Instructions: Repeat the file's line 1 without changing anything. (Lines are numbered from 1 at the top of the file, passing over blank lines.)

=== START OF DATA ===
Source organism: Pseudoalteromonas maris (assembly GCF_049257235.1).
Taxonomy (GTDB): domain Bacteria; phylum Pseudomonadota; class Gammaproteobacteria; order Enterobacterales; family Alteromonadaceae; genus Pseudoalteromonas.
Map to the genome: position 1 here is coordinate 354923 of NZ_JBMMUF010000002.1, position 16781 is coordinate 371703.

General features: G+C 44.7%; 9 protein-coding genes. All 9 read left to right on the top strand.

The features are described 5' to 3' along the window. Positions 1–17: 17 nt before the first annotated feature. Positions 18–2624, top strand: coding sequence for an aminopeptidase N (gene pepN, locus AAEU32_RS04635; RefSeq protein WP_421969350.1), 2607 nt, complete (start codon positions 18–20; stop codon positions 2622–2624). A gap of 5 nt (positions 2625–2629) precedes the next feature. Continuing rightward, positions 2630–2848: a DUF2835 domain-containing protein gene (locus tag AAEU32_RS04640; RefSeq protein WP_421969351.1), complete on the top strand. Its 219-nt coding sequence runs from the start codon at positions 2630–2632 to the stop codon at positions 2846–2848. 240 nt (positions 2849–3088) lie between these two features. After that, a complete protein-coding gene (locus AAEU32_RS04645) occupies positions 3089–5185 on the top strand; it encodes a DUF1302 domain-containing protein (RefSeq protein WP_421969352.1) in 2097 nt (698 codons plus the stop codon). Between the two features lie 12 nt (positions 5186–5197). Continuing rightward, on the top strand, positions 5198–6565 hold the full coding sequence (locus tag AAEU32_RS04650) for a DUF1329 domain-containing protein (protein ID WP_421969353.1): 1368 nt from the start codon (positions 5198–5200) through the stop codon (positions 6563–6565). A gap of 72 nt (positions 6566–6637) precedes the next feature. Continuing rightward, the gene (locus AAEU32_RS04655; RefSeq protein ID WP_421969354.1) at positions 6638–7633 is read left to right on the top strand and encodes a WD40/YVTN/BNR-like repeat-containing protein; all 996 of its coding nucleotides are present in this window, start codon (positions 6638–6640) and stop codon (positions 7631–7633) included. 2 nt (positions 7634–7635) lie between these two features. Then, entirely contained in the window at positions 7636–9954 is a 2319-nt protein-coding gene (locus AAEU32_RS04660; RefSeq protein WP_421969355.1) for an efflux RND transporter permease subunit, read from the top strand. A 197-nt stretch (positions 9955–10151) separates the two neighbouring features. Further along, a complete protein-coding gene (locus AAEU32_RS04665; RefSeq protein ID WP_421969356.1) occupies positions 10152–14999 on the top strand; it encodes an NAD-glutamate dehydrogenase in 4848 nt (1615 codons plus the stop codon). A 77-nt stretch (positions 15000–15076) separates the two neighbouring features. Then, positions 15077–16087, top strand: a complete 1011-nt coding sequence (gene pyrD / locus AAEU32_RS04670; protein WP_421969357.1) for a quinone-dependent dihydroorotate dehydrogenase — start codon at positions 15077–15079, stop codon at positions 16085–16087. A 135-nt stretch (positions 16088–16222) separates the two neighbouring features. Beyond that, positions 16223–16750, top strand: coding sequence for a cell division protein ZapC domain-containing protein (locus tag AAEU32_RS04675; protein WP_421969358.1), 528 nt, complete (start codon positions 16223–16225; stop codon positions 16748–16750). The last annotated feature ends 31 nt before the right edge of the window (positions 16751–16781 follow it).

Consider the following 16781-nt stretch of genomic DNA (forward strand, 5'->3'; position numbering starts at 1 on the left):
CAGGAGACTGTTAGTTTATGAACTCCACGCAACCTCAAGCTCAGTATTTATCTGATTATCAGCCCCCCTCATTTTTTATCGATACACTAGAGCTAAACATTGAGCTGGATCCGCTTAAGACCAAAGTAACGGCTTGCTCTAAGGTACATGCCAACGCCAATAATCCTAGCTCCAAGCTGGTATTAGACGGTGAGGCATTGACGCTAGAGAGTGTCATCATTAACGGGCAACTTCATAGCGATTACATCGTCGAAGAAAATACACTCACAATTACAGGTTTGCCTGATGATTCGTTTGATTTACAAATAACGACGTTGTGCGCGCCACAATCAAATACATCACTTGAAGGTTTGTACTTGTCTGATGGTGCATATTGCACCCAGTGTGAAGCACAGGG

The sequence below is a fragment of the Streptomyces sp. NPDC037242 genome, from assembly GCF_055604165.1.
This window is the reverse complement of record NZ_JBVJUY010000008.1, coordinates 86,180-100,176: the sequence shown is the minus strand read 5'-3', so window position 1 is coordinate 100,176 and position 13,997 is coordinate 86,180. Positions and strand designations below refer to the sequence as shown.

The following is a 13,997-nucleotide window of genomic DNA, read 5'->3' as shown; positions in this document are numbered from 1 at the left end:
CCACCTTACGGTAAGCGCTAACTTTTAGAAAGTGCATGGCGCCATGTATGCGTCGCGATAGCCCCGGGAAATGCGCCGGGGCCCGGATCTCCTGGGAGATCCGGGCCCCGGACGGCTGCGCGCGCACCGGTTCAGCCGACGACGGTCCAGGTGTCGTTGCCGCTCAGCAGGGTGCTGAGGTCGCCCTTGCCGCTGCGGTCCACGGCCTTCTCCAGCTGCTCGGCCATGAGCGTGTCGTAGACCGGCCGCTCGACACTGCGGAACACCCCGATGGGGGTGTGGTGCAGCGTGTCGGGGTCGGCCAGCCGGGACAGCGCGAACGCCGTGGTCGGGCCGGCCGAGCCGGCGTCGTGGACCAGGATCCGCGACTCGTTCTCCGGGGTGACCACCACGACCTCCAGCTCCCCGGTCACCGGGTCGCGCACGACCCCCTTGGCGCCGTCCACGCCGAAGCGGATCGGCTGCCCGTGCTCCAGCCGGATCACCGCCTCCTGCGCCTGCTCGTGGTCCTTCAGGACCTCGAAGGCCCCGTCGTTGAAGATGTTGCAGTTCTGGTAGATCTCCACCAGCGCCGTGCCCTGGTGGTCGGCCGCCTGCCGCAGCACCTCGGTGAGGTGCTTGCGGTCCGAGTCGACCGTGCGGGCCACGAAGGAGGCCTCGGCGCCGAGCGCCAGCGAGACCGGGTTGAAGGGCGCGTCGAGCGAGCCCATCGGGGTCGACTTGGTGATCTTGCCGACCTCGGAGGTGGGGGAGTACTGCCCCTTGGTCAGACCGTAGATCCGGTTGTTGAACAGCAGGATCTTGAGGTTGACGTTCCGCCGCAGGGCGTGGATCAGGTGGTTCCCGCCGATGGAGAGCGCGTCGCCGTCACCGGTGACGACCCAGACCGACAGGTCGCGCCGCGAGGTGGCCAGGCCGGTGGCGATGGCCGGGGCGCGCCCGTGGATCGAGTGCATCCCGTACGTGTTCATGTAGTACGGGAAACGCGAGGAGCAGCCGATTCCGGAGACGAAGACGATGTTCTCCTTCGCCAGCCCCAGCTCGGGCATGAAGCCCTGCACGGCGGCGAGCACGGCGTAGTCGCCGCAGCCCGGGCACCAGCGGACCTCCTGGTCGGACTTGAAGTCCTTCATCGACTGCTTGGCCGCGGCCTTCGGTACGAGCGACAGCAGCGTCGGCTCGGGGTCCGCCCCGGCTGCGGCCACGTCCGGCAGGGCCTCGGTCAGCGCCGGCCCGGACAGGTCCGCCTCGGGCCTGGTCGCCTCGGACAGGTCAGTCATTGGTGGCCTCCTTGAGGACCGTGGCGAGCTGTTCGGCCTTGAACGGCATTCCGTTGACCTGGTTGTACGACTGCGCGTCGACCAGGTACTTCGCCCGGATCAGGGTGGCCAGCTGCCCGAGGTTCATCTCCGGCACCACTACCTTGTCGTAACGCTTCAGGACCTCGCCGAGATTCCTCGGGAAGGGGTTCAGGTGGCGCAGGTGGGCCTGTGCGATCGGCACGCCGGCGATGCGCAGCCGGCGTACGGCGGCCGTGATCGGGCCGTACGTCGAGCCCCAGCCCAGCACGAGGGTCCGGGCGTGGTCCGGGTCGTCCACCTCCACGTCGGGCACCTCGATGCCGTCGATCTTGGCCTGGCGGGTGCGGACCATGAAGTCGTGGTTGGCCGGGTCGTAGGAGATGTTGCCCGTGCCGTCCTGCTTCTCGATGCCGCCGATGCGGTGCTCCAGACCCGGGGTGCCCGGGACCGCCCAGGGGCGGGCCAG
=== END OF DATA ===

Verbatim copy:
Source organism: Pseudoalteromonas maris (assembly GCF_049257235.1).